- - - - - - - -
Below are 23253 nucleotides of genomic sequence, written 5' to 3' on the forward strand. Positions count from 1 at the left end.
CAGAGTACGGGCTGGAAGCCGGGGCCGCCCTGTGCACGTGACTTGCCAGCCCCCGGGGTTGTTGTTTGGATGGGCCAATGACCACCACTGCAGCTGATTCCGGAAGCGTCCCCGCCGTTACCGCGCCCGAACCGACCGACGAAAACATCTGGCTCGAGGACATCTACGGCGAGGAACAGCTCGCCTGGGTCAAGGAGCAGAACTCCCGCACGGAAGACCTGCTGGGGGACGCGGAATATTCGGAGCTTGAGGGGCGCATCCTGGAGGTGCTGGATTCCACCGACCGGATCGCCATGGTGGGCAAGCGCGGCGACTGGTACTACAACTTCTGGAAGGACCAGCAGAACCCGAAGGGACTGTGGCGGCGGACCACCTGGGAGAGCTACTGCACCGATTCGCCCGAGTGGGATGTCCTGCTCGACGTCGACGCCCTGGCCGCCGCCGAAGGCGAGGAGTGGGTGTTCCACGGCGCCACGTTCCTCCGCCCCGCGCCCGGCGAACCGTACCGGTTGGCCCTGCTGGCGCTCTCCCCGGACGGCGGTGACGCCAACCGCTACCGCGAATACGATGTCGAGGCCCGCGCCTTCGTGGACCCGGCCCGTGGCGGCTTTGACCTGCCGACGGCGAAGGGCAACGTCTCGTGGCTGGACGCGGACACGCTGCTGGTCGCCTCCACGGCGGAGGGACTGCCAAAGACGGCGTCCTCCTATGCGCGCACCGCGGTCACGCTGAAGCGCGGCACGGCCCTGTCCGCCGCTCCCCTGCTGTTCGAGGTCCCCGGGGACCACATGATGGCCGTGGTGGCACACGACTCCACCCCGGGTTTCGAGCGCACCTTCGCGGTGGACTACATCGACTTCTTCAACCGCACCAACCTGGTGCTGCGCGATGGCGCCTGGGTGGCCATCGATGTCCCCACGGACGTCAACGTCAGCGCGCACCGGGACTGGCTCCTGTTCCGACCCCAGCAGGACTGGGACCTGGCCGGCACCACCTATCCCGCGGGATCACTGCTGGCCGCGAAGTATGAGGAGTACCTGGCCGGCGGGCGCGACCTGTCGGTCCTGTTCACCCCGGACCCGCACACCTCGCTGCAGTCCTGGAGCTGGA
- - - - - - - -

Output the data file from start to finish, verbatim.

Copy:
Below are 23253 nucleotides of genomic sequence, written 5' to 3' on the forward strand. Positions count from 1 at the left end.
CAGAGTACGGGCTGGAAGCCGGGGCCGCCCTGTGCACGTGACTTGCCAGCCCCCGGGGTTGTTGTTTGGATGGGCCAATGACCACCACTGCAGCTGATTCCGGAAGCGTCCCCGCCGTTACCGCGCCCGAACCGACCGACGAAAACATCTGGCTCGAGGACATCTACGGCGAGGAACAGCTCGCCTGGGTCAAGGAGCAGAACTCCCGCACGGAAGACCTGCTGGGGGACGCGGAATATTCGGAGCTTGAGGGGCGCATCCTGGAGGTGCTGGATTCCACCGACCGGATCGCCATGGTGGGCAAGCGCGGCGACTGGTACTACAACTTCTGGAAGGACCAGCAGAACCCGAAGGGACTGTGGCGGCGGACCACCTGGGAGAGCTACTGCACCGATTCGCCCGAGTGGGATGTCCTGCTCGACGTCGACGCCCTGGCCGCCGCCGAAGGCGAGGAGTGGGTGTTCCACGGCGCCACGTTCCTCCGCCCCGCGCCCGGCGAACCGTACCGGTTGGCCCTGCTGGCGCTCTCCCCGGACGGCGGTGACGCCAACCGCTACCGCGAATACGATGTCGAGGCCCGCGCCTTCGTGGACCCGGCCCGTGGCGGCTTTGACCTGCCGACGGCGAAGGGCAACGTCTCGTGGCTGGACGCGGACACGCTGCTGGTCGCCTCCACGGCGGAGGGACTGCCAAAGACGGCGTCCTCCTATGCGCGCACCGCGGTCACGCTGAAGCGCGGCACGGCCCTGTCCGCCGCTCCCCTGCTGTTCGAGGTCCCCGGGGACCACATGATGGCCGTGGTGGCACACGACTCCACCCCGGGTTTCGAGCGCACCTTCGCGGTGGACTACATCGACTTCTTCAACCGCACCAACCTGGTGCTGCGCGATGGCGCCTGGGTGGCCATCGATGTCCCCACGGACGTCAACGTCAGCGCGCACCGGGACTGGCTCCTGTTCCGACCCCAGCAGGACTGGGACCTGGCCGGCACCACCTATCCCGCGGGATCACTGCTGGCCGCGAAGTATGAGGAGTACCTGGCCGGCGGGCGCGACCTGTCGGTCCTGTTCACCCCGGACCCGCACACCTCGCTGCAGTCCTGGAGCTGGA